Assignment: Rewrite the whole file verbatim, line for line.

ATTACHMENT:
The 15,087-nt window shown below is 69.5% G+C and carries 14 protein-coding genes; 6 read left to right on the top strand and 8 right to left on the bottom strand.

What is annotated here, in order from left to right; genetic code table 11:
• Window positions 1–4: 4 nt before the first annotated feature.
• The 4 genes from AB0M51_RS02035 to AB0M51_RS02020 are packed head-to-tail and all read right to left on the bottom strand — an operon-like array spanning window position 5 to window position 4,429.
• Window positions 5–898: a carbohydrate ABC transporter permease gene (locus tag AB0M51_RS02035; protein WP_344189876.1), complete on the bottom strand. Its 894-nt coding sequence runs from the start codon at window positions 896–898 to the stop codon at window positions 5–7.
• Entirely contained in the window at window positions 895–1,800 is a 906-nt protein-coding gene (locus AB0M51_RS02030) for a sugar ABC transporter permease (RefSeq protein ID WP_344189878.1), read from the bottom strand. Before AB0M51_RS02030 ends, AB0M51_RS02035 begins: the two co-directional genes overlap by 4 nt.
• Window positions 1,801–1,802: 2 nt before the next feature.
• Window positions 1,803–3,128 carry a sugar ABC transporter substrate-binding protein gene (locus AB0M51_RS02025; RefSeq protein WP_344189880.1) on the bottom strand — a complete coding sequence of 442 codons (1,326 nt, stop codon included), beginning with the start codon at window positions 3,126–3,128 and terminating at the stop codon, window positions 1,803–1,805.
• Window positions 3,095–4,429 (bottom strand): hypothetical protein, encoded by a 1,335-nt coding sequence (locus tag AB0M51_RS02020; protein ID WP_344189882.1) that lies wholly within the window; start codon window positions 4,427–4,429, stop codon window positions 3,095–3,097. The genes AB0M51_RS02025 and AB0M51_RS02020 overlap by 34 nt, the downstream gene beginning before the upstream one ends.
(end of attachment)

The 15,087-nt window shown below is 69.5% G+C and carries 14 protein-coding genes; 6 read left to right on the top strand and 8 right to left on the bottom strand.

What is annotated here, in order from left to right; genetic code table 11:
• Window positions 1–4: 4 nt before the first annotated feature.
• The 4 genes from AB0M51_RS02035 to AB0M51_RS02020 are packed head-to-tail and all read right to left on the bottom strand — an operon-like array spanning window position 5 to window position 4,429.
• Window positions 5–898: a carbohydrate ABC transporter permease gene (locus tag AB0M51_RS02035; protein WP_344189876.1), complete on the bottom strand. Its 894-nt coding sequence runs from the start codon at window positions 896–898 to the stop codon at window positions 5–7.
• Entirely contained in the window at window positions 895–1,800 is a 906-nt protein-coding gene (locus AB0M51_RS02030) for a sugar ABC transporter permease (RefSeq protein ID WP_344189878.1), read from the bottom strand. Before AB0M51_RS02030 ends, AB0M51_RS02035 begins: the two co-directional genes overlap by 4 nt.
• Window positions 1,801–1,802: 2 nt before the next feature.
• Window positions 1,803–3,128 carry a sugar ABC transporter substrate-binding protein gene (locus AB0M51_RS02025; RefSeq protein WP_344189880.1) on the bottom strand — a complete coding sequence of 442 codons (1,326 nt, stop codon included), beginning with the start codon at window positions 3,126–3,128 and terminating at the stop codon, window positions 1,803–1,805.
• Window positions 3,095–4,429 (bottom strand): hypothetical protein, encoded by a 1,335-nt coding sequence (locus tag AB0M51_RS02020; protein ID WP_344189882.1) that lies wholly within the window; start codon window positions 4,427–4,429, stop codon window positions 3,095–3,097. The genes AB0M51_RS02025 and AB0M51_RS02020 overlap by 34 nt, the downstream gene beginning before the upstream one ends.